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Gearing up for New Years Eve...
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Gearing up for New Years Eve...

I live fairly close to town & anytime there's a reason (or sometimes not) to celebrate, folks around here break out the fireworks & guns. Have you ever considered how your horse reacts to stuff like that? I recently read about a horse rescue in New York that experienced this & learned a few things about a couple of their rescued horses during a fireworks display. A few of the horses spooked & basically went bezzerk for a time. Other than shattered nerves, thankfully none of the horses were hurt or injured. I could feel the anger, frustration & disappointment in the owners voice as she was writing this for others to read. 

There never has been nor will ever be a horse that is 100% "bombproof". Keeping this in mind as I gear up for New Years Eve with Cookie, the best I can do for her is to pray, sack her out a few hours before the festivities take place, give her some late night hay nets filled to the brim & just be with her as a means of providing some "protection". Now I don't really forsee having too much of an issue with her because she hears gunshots from time to time & our neighbors obliged a fireworks display (unbeknownce to me until it happened) during Christmas.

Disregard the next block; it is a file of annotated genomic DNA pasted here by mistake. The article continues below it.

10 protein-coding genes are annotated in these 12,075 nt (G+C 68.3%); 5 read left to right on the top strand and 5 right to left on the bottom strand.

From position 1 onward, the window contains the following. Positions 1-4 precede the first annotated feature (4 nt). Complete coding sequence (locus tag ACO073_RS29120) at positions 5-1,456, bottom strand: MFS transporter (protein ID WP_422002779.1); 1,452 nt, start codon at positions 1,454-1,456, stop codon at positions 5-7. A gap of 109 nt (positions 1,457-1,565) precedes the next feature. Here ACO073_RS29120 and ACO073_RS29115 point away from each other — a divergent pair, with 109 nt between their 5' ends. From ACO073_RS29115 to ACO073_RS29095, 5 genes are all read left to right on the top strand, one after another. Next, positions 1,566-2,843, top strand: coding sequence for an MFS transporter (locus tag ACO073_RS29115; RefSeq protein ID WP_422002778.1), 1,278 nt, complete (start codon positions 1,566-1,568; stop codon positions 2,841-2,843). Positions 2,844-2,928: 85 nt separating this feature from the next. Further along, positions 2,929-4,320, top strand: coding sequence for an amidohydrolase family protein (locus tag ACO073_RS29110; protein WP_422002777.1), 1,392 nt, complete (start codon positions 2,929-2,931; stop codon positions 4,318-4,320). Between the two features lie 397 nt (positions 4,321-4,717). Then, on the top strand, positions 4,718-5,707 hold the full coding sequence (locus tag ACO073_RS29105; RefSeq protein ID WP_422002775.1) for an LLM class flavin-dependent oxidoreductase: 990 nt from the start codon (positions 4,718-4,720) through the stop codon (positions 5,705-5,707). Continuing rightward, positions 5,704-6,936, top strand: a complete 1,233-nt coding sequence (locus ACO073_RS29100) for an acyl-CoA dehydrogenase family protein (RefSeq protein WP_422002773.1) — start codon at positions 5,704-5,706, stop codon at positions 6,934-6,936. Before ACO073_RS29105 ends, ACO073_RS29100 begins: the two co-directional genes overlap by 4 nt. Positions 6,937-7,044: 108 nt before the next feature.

If you have a horse that is super sensitive to sudden loud repetitive noises, I would suggest sacking them out, asking your Vet for something to calm their nerves & if at all possible turn them out into a round pen or paddock with high fences. Keeping them in a stall can add to their nervousness because horses are claustrophobic. For the most part, they want to "see" what's coming at them so they can best figure out how to react. Preparing your horse & being prepared yourself can save you a lot of trouble later on. As it has been said a million times: An ounce of prevention is worth a pound of cure. Taking the time before the festivities to plan things out a bit will make the difference in having Cookie in her paddock... having her hurt herself while being spooked or having to chase her down the street in the middle of the night. I don't know about your horse, I know that food usually keeps Cookies attention for quite some time. Not treats, but hay & hay nets. She has made a game out of eating from them & it keeps her attention for a long time, even when she gets scared. The harder it is for her to get the hay out, the more work she has to do & the less she pays attention to whatever is going on in the world. We'll see how we fair this New Years Eve, & if we need to make some improvements somewhere. 

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